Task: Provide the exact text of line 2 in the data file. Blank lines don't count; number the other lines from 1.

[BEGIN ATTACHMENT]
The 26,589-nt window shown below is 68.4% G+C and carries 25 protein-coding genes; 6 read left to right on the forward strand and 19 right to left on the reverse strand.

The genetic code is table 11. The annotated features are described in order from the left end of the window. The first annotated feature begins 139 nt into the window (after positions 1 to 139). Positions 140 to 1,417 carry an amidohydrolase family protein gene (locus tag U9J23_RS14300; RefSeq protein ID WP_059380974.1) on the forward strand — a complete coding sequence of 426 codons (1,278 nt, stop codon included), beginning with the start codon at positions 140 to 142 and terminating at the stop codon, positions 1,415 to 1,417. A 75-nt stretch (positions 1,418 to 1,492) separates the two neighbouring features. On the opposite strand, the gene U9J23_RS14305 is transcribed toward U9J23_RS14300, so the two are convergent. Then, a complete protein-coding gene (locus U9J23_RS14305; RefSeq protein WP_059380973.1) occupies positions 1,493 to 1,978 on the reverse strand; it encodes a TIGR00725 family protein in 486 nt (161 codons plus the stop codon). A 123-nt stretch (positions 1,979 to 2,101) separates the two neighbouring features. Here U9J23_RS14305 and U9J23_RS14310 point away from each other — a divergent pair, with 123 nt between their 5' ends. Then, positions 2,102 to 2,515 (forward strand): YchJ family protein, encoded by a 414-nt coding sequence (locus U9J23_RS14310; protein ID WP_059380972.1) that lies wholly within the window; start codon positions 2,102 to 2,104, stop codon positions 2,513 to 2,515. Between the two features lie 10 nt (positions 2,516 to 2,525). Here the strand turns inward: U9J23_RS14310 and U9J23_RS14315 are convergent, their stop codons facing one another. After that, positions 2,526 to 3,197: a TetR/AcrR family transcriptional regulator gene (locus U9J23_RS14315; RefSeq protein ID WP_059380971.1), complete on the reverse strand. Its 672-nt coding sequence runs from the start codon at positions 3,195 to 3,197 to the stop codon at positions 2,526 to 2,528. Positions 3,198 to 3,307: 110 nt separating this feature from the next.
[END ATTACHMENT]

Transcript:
The genetic code is table 11. The annotated features are described in order from the left end of the window. The first annotated feature begins 139 nt into the window (after positions 1 to 139). Positions 140 to 1,417 carry an amidohydrolase family protein gene (locus tag U9J23_RS14300; RefSeq protein ID WP_059380974.1) on the forward strand — a complete coding sequence of 426 codons (1,278 nt, stop codon included), beginning with the start codon at positions 140 to 142 and terminating at the stop codon, positions 1,415 to 1,417. A 75-nt stretch (positions 1,418 to 1,492) separates the two neighbouring features. On the opposite strand, the gene U9J23_RS14305 is transcribed toward U9J23_RS14300, so the two are convergent. Then, a complete protein-coding gene (locus U9J23_RS14305; RefSeq protein WP_059380973.1) occupies positions 1,493 to 1,978 on the reverse strand; it encodes a TIGR00725 family protein in 486 nt (161 codons plus the stop codon). A 123-nt stretch (positions 1,979 to 2,101) separates the two neighbouring features. Here U9J23_RS14305 and U9J23_RS14310 point away from each other — a divergent pair, with 123 nt between their 5' ends. Then, positions 2,102 to 2,515 (forward strand): YchJ family protein, encoded by a 414-nt coding sequence (locus U9J23_RS14310; protein ID WP_059380972.1) that lies wholly within the window; start codon positions 2,102 to 2,104, stop codon positions 2,513 to 2,515. Between the two features lie 10 nt (positions 2,516 to 2,525). Here the strand turns inward: U9J23_RS14310 and U9J23_RS14315 are convergent, their stop codons facing one another. After that, positions 2,526 to 3,197: a TetR/AcrR family transcriptional regulator gene (locus U9J23_RS14315; RefSeq protein ID WP_059380971.1), complete on the reverse strand. Its 672-nt coding sequence runs from the start codon at positions 3,195 to 3,197 to the stop codon at positions 2,526 to 2,528. Positions 3,198 to 3,307: 110 nt separating this feature from the next.